Memorial Day, for most Americans, is the benchmark holiday tagged as the start of long summer days, BBQs and sipping our favorite chilled drinks. Even me, who grew up surrounded by military life, can so easily take this day for granted and forget its purpose – a time to remember and honor our military heroes who gave their lives for the sake of our freedom.
Let me tell you about my hero – my dad. He was a fighter pilot in the United States Air Force. He flew F-16s, F-4s, and A-10s. He was as strong as Superman in the eyes of my brothers and me. He flew over 40 missions in Vietnam and many others thereafter, logging well over 1,000 flight hours on the F-16.
In October 1987, my dad’s F-16 crashed in northern Germany and he died in a military hospital a couple days later, on the 19th. He was 40 years old. My mother, was left a grieving widow with three young children (I was 6, my brothers, 8 and 10) to raise and nowhere to go. She would need to move us from Germany to later settle in a small military town in northern Florida.
To this day, almost 30 years later, my dad’s siblings and longtime friends still boast with enthusiasm to have known him, and share their stories of him. My grandfather would glow with pride when I would sit with him in his big chair, as he would tell me stories of his eldest son growing up, winning a state football championship, attending the Air Force Academy, and becoming a fighter pilot.
Even though I was young, I vividly remember the Military Police and Commanding Officer coming to inform my mom of the accident, and take her to the hospital to say good-bye. I remember the fire of the 21 gun salute at his funeral, surrounded by thousands of mourners, piercing my ears and my broken heart. I was proud of my father: he was my hero, my daddy, but, I would never see him again. It was a reality that took a long time to accept, to heal.
Today, his legacy lives on. Both of my big brothers became Marine fighter pilots and serve honorably. Between the two of them, they have deployed 11 times. While fighting, they missed the birth of a first born, years of their children’s early lives and valuable time with their spouses. They have lost many fellow soldiers and friends through the years and express their own gratitude for the humble sacrifice of their fellow Marines. My big brothers never complain, they only sternly say, “This is why I joined. This is what we train for – to give of ourselves, for God, Corps, Country.” And this is mirrored by so many of our soldiers and their families.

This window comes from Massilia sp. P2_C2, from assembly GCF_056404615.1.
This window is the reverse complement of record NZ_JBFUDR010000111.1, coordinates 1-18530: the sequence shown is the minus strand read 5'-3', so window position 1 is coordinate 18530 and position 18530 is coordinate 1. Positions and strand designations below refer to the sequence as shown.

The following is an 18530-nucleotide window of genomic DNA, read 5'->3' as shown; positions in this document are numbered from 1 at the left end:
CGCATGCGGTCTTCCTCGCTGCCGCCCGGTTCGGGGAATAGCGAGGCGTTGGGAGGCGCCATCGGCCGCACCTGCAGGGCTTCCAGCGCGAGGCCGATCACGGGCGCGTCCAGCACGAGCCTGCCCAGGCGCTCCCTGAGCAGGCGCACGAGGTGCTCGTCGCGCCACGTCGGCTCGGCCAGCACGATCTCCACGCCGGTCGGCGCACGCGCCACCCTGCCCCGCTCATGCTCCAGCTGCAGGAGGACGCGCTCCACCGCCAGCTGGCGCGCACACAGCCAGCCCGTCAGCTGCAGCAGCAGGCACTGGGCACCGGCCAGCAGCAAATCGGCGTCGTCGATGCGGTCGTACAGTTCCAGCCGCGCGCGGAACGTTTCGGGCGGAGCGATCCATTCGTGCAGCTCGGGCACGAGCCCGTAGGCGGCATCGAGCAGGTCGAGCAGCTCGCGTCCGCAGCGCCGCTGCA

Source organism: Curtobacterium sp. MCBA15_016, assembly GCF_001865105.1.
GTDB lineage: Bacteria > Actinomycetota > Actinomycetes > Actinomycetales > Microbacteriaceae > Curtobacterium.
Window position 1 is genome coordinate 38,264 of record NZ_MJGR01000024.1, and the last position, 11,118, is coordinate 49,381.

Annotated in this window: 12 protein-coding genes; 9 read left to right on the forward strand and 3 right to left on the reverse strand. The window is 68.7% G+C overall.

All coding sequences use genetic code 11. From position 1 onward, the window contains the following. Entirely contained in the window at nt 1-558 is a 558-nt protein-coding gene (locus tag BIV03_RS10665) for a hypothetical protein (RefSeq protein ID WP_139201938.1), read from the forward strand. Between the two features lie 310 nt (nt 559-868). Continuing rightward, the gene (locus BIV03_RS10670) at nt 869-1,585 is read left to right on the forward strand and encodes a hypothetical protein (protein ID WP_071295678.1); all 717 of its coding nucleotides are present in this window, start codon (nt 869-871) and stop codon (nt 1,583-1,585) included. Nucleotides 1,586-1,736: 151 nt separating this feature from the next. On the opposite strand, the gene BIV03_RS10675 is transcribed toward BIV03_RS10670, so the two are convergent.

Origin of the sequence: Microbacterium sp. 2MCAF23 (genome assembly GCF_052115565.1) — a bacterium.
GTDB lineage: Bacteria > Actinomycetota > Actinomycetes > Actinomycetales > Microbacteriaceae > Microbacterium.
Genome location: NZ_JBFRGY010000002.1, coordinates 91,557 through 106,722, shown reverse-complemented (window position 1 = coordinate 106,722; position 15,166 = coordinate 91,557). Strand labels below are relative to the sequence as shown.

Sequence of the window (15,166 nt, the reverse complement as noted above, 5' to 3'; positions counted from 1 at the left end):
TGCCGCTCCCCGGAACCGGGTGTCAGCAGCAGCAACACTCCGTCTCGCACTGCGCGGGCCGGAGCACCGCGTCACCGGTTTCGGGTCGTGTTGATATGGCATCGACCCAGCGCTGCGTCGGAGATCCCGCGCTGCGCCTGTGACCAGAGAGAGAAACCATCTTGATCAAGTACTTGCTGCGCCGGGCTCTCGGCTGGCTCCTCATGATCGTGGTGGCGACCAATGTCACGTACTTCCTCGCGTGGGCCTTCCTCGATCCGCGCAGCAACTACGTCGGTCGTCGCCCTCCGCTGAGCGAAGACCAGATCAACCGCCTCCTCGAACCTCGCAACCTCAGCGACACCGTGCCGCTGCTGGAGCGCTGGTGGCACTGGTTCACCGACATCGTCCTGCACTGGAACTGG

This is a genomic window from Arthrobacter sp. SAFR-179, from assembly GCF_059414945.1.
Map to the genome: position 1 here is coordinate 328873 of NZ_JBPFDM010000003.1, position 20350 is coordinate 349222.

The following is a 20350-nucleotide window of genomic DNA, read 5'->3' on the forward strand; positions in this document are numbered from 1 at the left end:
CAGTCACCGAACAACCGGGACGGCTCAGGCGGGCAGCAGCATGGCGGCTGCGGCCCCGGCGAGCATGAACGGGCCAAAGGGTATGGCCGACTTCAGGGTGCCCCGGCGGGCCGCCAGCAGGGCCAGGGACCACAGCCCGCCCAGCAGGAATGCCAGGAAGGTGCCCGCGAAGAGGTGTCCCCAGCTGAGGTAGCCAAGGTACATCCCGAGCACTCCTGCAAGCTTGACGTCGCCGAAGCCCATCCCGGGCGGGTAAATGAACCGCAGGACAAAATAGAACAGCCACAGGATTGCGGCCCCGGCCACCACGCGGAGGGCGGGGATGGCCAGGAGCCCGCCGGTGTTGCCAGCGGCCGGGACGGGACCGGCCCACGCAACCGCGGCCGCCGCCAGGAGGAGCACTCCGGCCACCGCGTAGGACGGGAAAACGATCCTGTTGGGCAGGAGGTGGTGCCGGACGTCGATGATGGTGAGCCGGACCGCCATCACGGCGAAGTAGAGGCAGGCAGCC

Take a moment this Memorial Day, this week, to lift our soldiers up in prayer to our Heavenly Father. Pray for the families whose sacrifices are often sadly forgotten. As time goes on, I am still without a father, my mom without her husband, my kids will never get to meet their grandfather. This is not only my story, but the story of the hundreds of thousands of Americans who lost a parent, child, sibling, or friend.
Say thank you to soldiers and their spouses when you see them. Serve them as they have served you. Ask to pray for them. Remind them who they are fighting (fought) for, and that they are not forgotten. Our military families need our prayers and our gratitude. Honor them.
Please join me in my prayer for them:
‘If you say, ‘The Lord is my refuge,’ and you make the Most High your dwelling, no harm will overtake you, no disaster will come near your tent. For he will command his angels concerning you to guard you in all your ways; they will lift you up in their hands, so that you will not strike your foot against a stone.” Psalm 91:9-12
This post is dedicated to LT. Col. Richard S. Allain, Jr, USAF who gave his life to serve his country. To my mother, Victoria Allain, who I will forever be grateful for sacrifice as a military spouse and taking on the burden of loss with so much love and grace.